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"Shall I nestle near thy side?
Death will come when thou art dead,
Sleep will come when thou art fled;
Percy Bysshe Shelley [1792-1822]
MYSTERIOUS Night! when our first parent knew
Thee from report divine, and heard thy name,
This glorious canopy of light and blue?
Who could have thought such darkness lay concealed
Joseph Blanco White [1775-1841]
MYSTERIOUS night! Spread wide thy silvery plume!
Deep-bosomed night! Not here where down the marge
Tremble on trembling blackness; nay, far hence,
Lift thou the soul to spheres that gave her birth!
NIGHT is the time for rest;
How sweet, when labors close,
To gather round an aching breast
The curtain of repose,
Stretch the tired limbs, and lay the head
Down on our own delightful bed!
Night is the time for dreams;
The gay romance of life,
When truth that is, and truth that seems,
Blend in fantastic strife;
Ah! visions, less beguiling far
Than waking dreams by daylight are!
Night is the time for toil;
To plough the classic field,
Its wealthy furrows yield;
Night is the time to weep;
To wet with unseen tears
Those graves of Memory, where sleep
The joys of other years;
Hopes, that were Angels at their birth,
Night is the time to watch;
O'er ocean's dark expanse,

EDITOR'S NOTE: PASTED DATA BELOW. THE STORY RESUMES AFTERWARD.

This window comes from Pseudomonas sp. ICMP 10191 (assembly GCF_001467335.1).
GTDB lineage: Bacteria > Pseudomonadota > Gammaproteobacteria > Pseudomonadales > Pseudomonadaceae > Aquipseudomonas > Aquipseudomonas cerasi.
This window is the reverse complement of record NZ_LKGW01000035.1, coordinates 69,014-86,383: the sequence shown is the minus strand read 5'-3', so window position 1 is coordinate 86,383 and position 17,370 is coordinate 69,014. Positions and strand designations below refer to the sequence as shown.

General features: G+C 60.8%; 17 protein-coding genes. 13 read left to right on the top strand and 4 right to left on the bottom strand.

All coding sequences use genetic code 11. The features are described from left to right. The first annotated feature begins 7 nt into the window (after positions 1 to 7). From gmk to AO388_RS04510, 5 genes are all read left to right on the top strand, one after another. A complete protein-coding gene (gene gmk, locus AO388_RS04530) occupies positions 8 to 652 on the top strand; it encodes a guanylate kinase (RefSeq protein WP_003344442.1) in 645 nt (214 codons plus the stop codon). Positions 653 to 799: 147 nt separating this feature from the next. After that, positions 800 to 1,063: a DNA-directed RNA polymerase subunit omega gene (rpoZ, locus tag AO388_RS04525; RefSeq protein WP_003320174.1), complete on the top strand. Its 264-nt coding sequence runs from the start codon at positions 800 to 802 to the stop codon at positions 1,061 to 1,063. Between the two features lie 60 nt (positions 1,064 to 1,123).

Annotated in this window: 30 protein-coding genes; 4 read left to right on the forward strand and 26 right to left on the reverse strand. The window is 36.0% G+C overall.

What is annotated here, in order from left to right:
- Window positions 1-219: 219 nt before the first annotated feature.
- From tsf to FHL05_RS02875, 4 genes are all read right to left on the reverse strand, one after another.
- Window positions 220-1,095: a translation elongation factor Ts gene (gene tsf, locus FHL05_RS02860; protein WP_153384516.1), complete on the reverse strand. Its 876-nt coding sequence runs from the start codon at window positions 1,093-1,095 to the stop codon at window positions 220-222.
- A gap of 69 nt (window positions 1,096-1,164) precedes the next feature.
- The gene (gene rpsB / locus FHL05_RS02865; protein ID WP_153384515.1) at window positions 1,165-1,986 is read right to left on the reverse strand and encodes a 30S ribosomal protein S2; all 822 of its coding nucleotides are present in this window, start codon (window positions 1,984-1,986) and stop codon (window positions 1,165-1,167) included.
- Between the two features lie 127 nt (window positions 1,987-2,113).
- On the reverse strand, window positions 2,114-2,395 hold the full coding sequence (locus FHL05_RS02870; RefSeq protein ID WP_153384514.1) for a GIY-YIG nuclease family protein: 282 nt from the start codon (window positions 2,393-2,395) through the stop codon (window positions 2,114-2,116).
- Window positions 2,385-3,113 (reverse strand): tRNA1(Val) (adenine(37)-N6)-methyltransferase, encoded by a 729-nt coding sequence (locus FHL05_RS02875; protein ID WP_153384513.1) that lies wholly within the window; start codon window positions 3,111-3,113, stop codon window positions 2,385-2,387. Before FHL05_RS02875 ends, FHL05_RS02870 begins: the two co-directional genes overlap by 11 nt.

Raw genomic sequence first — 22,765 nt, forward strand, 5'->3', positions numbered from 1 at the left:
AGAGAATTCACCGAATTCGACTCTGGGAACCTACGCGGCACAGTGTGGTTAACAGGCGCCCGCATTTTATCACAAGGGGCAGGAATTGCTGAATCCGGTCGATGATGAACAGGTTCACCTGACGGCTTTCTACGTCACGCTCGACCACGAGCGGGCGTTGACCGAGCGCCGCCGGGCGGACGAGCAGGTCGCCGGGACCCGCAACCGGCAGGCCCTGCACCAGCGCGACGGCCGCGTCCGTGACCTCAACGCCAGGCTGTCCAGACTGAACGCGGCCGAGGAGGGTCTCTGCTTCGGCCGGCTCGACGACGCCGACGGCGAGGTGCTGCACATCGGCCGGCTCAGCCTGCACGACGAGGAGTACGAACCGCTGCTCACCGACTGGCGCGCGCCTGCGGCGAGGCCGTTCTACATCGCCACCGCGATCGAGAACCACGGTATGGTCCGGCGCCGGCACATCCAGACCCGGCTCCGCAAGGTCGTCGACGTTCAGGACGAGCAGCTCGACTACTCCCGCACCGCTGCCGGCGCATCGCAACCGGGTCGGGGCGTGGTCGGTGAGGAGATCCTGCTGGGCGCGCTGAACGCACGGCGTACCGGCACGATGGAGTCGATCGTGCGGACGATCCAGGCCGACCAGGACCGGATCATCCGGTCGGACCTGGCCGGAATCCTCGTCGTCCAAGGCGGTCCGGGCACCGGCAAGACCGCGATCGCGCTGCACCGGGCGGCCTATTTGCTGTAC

To hail the Pleiades, or catch
The full moon's earliest glance,
He Made the Night
That brings into the homesick mind
Night is the time for care;
Brooding on hours misspent,
Like Brutus, 'midst his slumbering host,
Night is the time to think;
When, from the eye, the soul
Takes flight; and, on the utmost brink,
Descries beyond the abyss of night
The dawn of uncreated light.
Night is the time to pray;
Our Saviour oft withdrew To desert mountains far away;
So will his followers do,
Steal from the throng to haunts untrod,
Night is the time for Death;
When all around is peace,
Calmly to yield the weary breath,
From sin and suffering cease,
Think of heaven's bliss, and give the sign
To parting friends;-such death be mine!
HE MADE THE NIGHT
VAST Chaos, of eld, was God's dominion;
He loved His darkness still, for it was old;
And strewed it with the stars, and called it Night.
HYMN TO THE NIGHT
I HEARD the trailing garments of the Night
I saw her sable skirts all fringed with light
I felt her presence, by its spell of might,
The calm, majestic presence of the Night,
I heard the sounds of sorrow and delight,
The manifold, soft chimes,
That fill the haunted chambers of the Night,
Like some old poet's rhymes.
From the cool cisterns of the midnight air
My spirit drank repose;
The fountain of perpetual peace flows there,-
O holy Night! from thee I learn to bear
What man has borne before!
Thou layest thy finger on the lips of Care,
Peace! Peace! Orestes-like I breathe this prayer! Descend with broad-winged flight,
The welcome, the thrice-prayed for, the most fair, The best-beloved Night!
Henry Wadsworth Longfellow [1807-1882]